This time next week, GUTS will post the first instalment of Reading Alone Together, a short story reading series led by Esmé Hogeveen, an English student living in Halifax, Nova Scotia. Over the next few months, friends, strangers, teachers, artists, thinkers and hopefully, one day, maybe even you, will contribute to a discussion on a selection of short stories. Each installment will feature an interview focusing on the theme of female friendship. Next week, Charlotte Bondy, our first interviewee, will be discussing “Something That Needs Nothing” and “Ten True Things,” short stories from Miranda July’s 2007 collection, No One Belongs Here More Than You.
by Esmé Hogeveen
The motivation for Reading Alone Together is the thrill I get when a friend or acquaintance tells me about a book she has read and loved (or sometimes, loved to hate!). Better yet, is when we have both read the same story and get to talk about it. It seems like there are so many chances to experience mediums like music and film with friends, but reading often gets left behind as a solo activity.
I hope that this reading series can be a project we do together, in an enjoyable, open and relaxed way. Imagine a book club, but without the constraints of location and time. You can read the stories whenever and wherever you choose, and then respond by reading, commenting or by becoming an interviewee. The impetus for creating Reading Alone Together was to find new venues for reading alone and reading together. I hope that the online format of this series will allow for a new kind of reading community to develop, one with a diversity of voices.
I am going to try to post a link to the stories we’ll be talking about in advance of the day the interviews will be published. I encourage you, if you’re interested, to try reading them aloud to someone else, or even to yourself. Good short stories can be both challenging and accessible. Their brevity often makes them easy to read (because they’re short!) but exciting to deconstruct (because they’re enriched with many details!).
For the first installment, we will be reading two stories by the much beloved, much critiqued Miranda July. Among a smorgasbord of other artistic credentials, Miranda July is a filmmaker and actor (Me and You and Everyone We Know and The Future), performance artist, and author. The first interview of the reading series will be with Charlotte Bondy, who is currently studying Creative Writing at Trinity College in Dublin. Charlotte recently met with me on a frosty afternoon in Toronto to talk about friendship – and also the lack thereof – in July’s stories, “Something That Needs Nothing” and “Ten True Things.”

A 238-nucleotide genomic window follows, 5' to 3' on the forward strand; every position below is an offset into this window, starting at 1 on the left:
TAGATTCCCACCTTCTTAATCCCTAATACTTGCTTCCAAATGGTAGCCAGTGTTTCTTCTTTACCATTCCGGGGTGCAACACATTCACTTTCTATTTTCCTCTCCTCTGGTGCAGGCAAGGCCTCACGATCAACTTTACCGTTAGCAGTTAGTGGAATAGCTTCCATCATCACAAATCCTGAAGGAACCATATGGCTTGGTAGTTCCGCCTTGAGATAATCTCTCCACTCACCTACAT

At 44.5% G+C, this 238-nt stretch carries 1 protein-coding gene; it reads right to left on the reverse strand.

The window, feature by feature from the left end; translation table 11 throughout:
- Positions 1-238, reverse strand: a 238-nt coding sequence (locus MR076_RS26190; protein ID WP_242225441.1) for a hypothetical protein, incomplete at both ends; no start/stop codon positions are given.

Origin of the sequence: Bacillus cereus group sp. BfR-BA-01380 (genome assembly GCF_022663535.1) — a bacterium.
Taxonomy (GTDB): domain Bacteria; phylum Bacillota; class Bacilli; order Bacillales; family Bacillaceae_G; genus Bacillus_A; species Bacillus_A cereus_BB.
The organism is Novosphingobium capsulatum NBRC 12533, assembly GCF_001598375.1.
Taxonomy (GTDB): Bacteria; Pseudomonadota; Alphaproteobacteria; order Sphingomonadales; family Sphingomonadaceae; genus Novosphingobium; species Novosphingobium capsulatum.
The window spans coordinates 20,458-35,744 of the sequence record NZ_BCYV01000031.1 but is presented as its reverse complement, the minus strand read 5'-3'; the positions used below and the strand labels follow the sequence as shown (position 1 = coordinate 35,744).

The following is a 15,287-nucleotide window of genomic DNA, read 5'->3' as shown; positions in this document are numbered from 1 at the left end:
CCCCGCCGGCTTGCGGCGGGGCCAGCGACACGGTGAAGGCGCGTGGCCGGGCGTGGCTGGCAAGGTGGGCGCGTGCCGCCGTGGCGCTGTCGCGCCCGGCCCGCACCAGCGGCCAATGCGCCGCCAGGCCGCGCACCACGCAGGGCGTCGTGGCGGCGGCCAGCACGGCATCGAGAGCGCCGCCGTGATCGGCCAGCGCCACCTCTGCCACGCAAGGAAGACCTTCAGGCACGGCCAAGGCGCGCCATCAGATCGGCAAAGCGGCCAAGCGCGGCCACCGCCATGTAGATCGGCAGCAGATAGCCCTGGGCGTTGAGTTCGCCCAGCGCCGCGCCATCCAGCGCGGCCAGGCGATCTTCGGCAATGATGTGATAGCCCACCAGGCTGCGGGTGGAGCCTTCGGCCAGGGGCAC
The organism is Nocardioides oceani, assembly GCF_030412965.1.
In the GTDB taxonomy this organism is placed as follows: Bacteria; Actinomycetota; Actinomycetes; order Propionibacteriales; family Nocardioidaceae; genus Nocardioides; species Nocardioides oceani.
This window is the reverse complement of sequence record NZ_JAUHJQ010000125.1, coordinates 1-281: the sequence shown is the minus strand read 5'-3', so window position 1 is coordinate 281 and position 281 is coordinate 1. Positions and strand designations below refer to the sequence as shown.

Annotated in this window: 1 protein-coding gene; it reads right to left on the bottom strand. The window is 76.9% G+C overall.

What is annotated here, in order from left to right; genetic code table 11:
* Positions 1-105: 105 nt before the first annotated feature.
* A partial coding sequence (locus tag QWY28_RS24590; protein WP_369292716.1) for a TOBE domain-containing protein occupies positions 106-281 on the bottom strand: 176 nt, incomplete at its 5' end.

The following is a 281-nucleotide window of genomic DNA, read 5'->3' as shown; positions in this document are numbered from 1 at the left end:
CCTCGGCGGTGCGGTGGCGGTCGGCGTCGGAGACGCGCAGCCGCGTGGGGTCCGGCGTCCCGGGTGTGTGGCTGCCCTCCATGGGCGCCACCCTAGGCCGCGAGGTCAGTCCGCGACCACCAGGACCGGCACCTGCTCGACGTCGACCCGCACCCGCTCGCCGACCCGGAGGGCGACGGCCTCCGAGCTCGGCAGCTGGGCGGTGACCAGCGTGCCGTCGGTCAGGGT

The presence and absence of friendship and interpersonal connection is an integral theme of Miranda July’s work, and so we thought it would be an apt choice for the first installment of Reading Alone Together. Many of Miranda July’s characters seem trapped in private worlds, longing to reach out, find a friend and connect in some way. Many characters, however, seem doomed to live out daydreams, interacting more with ghosts and imaginary friends than experience fulfilling, “real” relationships. The nuance and extreme detail of Miranda July’s prose shows us how sometimes the lines between friendship and loneliness, and between real and fantastical connections, can be blurred.
As we proceed with the first installment of Reading Alone Together, here are some questions to keep in the back of your head:
How does July represent female friendship?
What motivates July’s characters to seek connection?
How are the friendships July portrays realistic or unrealistic?
Are the characters successful in developing friendships? Or are they more interested in learning about themselves than others?
What struggles do the characters face in their encounters with other women?
And more generally:
Why do we make friends?
How do we lose friends?
Where do we find them?
How do we love them?
How do we hate them?
Can friendships be imaginary? Or romantic? Or both?
These questions may seem simple, but the more I think about and discuss female friendship, the more I find it to be a much more fascinating, confusing and challenging subject than initially anticipated. As we read together, I encourage you to share your impressions of friendship in the comments section, and to get in touch (esmehogeveen @ gmail.com) if you know of any stories (or related pieces of art or criticism) which depict a representation of female friendship you find meaningful. I’d love to talk about them.
Here are the available links to the stories for Vol. 1 of Reading Alone Together.
(“Ten True Things” is unavailable)